Thursday, November 14, 2019

Government Logic

I was working with a group of Federal employees, good dedicated public servants who have truly devoted their lives to helping others live a better life.  I was coordinating them speaking at a non-government conference.  

The Conference encourages speakers to bring their PowerPoint on a laptop they are familiar with. A series of emails with their fearless leader.  

  1. Our lap tops won't work unless they are logged onto our secure server, and we can't do that on public WiFi. 
    1. Then bring the PowerPoints on a jump drive, and use someone else's computer
  2. Our jump drives are encrypted and won't work except on another encrypted government computer. 
    1. Then email the PowerPoint to your home address and transfer it onto a personal jump drive
  3. We can't do that, it is a violation of security protocol for us to copy the file onto a jump drive that is not issued by the office.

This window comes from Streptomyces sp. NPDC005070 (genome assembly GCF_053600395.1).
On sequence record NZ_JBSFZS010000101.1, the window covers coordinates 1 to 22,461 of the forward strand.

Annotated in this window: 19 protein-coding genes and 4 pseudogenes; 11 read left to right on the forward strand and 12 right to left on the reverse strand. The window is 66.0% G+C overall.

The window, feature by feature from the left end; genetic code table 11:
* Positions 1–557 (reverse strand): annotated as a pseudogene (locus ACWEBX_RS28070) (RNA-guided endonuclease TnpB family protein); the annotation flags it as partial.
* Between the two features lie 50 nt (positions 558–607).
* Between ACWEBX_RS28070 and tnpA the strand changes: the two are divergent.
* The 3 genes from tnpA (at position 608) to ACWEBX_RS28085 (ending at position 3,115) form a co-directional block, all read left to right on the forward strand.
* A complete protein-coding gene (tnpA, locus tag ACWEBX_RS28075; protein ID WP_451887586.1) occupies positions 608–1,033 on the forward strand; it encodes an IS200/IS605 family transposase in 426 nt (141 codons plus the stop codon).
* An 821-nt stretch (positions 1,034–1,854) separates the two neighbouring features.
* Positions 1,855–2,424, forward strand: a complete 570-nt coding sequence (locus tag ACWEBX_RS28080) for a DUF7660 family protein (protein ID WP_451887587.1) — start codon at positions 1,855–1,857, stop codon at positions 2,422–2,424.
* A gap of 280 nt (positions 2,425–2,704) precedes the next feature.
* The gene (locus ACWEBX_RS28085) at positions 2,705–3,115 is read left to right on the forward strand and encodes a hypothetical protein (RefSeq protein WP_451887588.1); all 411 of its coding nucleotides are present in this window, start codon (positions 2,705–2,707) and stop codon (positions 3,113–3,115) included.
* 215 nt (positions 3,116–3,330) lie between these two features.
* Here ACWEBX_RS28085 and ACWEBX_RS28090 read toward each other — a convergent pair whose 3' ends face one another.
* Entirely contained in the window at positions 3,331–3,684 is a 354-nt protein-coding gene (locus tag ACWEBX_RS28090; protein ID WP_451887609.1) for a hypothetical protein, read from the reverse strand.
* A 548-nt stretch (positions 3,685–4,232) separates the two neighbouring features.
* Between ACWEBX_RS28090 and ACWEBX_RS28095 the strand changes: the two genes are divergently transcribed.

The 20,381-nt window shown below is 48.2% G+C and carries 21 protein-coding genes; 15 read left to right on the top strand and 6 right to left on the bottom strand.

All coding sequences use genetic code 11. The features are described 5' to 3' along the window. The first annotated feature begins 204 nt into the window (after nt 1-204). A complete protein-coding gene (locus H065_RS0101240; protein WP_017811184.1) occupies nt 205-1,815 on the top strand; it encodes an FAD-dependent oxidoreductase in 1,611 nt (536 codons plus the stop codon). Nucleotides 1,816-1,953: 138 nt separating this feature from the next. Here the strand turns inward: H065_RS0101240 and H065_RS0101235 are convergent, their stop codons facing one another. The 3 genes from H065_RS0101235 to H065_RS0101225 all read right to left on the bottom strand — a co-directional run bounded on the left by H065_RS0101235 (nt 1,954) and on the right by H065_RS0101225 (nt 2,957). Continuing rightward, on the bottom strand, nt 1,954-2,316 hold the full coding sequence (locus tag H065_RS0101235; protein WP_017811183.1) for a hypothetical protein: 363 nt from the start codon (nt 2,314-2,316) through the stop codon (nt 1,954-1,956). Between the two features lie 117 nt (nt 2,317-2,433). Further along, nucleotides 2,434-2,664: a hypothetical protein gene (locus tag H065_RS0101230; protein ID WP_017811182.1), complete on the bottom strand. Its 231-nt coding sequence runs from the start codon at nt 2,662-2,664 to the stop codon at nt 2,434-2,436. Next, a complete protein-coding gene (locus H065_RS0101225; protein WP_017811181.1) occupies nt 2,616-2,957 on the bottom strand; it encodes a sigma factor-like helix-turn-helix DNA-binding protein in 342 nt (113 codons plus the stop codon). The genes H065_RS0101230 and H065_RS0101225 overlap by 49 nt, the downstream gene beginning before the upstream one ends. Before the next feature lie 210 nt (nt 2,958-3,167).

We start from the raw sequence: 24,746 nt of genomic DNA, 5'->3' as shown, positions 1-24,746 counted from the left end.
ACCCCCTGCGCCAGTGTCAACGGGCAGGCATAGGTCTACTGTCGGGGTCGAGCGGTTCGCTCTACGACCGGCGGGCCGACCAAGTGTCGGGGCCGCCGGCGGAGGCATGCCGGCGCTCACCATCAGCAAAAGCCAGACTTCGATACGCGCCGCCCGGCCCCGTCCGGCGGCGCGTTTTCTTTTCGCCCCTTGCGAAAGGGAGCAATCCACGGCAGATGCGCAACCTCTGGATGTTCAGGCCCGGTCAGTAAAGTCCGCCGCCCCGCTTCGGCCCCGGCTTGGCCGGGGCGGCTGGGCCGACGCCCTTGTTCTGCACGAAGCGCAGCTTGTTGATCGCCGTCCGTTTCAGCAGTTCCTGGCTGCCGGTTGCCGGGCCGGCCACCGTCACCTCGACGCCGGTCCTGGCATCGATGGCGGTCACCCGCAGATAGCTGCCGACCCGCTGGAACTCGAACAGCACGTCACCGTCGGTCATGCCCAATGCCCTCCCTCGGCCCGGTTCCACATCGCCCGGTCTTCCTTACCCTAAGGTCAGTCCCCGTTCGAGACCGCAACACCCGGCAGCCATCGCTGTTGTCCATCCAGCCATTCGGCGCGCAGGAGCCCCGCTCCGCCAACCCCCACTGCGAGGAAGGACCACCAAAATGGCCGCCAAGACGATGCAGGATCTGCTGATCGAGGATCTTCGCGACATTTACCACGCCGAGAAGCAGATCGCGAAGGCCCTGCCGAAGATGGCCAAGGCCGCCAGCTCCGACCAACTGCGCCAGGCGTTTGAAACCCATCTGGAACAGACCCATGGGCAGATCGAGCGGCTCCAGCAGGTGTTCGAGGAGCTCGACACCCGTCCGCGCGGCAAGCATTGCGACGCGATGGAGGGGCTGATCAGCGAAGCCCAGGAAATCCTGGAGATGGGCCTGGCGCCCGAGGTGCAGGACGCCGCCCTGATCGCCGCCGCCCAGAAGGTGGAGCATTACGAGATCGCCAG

1. Hmm, how do you normally do this? We email the file to someone outside of the agency.
  4. So, if they email it to me, it is not a violation of security protocol, (there is nothing confidential on the file) and I can do anything with the file.
    1. The solution, totally lose control of the file, to keep from violating the security rules.  
I wish I was kidding.  So many bright people trying so hard to do the right thing.  I sure am glad that file had nothing in it that is important.  


  1. Anonymous11/14/2019

    I guess a jump drive is a memory stick or USB stick. It all sounds quite absurd but probably the same here.

    1. Correct assumptions, yes likely as absurd

  2. I know nothing of which you speak. I am not tech savvy once so ever.

  3. Oh dear god. You have the patience of a saint.

    1. Her office funds 45% of my time, you can buy my patience, to a point.

  4. It's all pensionable time, as they say.